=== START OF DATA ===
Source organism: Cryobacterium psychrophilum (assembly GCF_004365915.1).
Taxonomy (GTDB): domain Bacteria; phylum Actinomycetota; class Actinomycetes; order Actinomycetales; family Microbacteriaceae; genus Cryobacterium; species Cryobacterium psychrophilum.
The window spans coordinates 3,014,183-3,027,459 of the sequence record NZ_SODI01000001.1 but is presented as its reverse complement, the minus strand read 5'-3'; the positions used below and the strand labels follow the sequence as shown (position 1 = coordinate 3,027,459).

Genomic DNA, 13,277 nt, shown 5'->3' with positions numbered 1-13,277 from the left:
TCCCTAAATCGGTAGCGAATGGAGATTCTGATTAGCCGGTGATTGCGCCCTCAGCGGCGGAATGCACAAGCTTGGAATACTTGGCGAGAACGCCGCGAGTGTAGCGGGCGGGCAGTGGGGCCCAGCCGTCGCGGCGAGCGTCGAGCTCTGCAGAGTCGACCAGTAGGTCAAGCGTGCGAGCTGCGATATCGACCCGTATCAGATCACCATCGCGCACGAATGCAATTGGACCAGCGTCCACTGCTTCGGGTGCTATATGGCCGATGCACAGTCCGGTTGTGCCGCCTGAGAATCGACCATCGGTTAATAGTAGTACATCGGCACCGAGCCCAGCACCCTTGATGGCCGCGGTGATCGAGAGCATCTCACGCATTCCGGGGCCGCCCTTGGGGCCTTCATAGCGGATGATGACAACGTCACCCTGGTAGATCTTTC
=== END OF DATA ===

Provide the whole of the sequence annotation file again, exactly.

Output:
Source organism: Cryobacterium psychrophilum (assembly GCF_004365915.1).
Taxonomy (GTDB): domain Bacteria; phylum Actinomycetota; class Actinomycetes; order Actinomycetales; family Microbacteriaceae; genus Cryobacterium; species Cryobacterium psychrophilum.
The window spans coordinates 3,014,183-3,027,459 of the sequence record NZ_SODI01000001.1 but is presented as its reverse complement, the minus strand read 5'-3'; the positions used below and the strand labels follow the sequence as shown (position 1 = coordinate 3,027,459).

Genomic DNA, 13,277 nt, shown 5'->3' with positions numbered 1-13,277 from the left:
TCCCTAAATCGGTAGCGAATGGAGATTCTGATTAGCCGGTGATTGCGCCCTCAGCGGCGGAATGCACAAGCTTGGAATACTTGGCGAGAACGCCGCGAGTGTAGCGGGCGGGCAGTGGGGCCCAGCCGTCGCGGCGAGCGTCGAGCTCTGCAGAGTCGACCAGTAGGTCAAGCGTGCGAGCTGCGATATCGACCCGTATCAGATCACCATCGCGCACGAATGCAATTGGACCAGCGTCCACTGCTTCGGGTGCTATATGGCCGATGCACAGTCCGGTTGTGCCGCCTGAGAATCGACCATCGGTTAATAGTAGTACATCGGCACCGAGCCCAGCACCCTTGATGGCCGCGGTGATCGAGAGCATCTCACGCATTCCGGGGCCGCCCTTGGGGCCTTCATAGCGGATGATGACAACGTCACCCTGGTAGATCTTTC